Elizabeth Coxhead leading Oliverson's Variation,Gimmer Crag,Langdale.
" In his review of One Step in the Clouds, Harold Drasdo makes a telling comment on Elizabeth Coxhead's novel One Green Bottle (which is included in that bulging omnibus): `Coxhead has that indulgent affection for her heroine that we sometimes see in the great novelists (especially perhaps in the women)'. I hardly think you could call the ending of the novel indulgent, but the exciting, frustrating, moving thing about what Jack Longland called 'by far the best novel about climbing that I have read', is that Elizabeth Coxhead cares about her central character, Cathy Canning, the girl from the backstreets of Birkenhead who wants to break out of the demoralisation of poverty and the sexual repression of both men and women. Elizabeth Coxhead, I have been discovering, was a person who cared, with enthusiasm and intelligence, in a remarkable range of dimensions and ultimately with her own life.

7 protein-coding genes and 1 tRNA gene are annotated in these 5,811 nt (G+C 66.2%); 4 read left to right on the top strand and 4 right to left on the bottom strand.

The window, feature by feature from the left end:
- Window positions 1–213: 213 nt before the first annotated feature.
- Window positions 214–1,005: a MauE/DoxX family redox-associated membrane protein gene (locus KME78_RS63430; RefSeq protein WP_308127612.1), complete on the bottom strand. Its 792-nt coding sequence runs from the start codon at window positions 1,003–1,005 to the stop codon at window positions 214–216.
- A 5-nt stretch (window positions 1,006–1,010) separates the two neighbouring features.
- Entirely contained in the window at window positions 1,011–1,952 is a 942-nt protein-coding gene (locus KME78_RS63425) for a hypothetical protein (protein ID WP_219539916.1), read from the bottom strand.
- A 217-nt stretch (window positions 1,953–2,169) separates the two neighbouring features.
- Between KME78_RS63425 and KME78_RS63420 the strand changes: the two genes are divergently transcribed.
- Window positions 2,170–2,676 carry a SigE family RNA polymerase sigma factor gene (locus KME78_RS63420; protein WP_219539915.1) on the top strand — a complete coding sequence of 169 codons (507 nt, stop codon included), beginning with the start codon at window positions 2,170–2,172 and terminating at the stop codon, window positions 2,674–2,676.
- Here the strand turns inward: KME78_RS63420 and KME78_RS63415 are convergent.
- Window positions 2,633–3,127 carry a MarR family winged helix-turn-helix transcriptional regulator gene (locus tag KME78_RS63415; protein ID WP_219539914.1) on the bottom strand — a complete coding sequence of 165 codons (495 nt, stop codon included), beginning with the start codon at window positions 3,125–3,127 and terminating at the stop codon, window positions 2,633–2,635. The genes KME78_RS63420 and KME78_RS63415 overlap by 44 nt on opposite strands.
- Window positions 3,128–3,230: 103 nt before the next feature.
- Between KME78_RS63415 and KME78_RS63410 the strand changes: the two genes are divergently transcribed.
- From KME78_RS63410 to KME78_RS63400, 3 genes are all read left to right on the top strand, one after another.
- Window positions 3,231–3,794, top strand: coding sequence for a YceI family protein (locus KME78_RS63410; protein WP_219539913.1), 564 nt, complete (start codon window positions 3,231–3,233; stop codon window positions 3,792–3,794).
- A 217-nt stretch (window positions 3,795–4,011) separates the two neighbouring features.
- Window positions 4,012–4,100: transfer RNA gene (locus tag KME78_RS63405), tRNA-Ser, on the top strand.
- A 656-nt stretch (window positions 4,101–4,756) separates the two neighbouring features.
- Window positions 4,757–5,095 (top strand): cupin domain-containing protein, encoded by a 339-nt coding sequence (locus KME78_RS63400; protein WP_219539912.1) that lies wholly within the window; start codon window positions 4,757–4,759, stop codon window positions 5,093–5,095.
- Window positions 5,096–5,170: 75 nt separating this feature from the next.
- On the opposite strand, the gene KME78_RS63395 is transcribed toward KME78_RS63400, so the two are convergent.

So who was Elizabeth Coxhead? Since she died in 1979 at the age of 70 I did not expect to get much impression of her early climbing. But I found that she had written a chapter called `First Mountain' for a collection of essays edited by Max Robertson under the title 'Mountain Panorama', published in 1955.
In it she describes the difficulties of getting started in the early 1930s: " The established climbing clubs froze out the ill-connected female with a glance. Inquiring at Wasdale-head. I learned that if I made my way to the foot of Pillar Rock I might there fall in with a noted Lakeland guide. It was true. He already had five clients with him, and they were roping up for the Old North. With real kindness they included me, but naturally the did not change their plan !'.
This Friday,Terry Gifford offers an insight into the world of Elizabeth Coxhead, the author of the classic 1950's climbing novel 'One Green Bottle' . A rare radical female contemporary voice in mountaineering literature.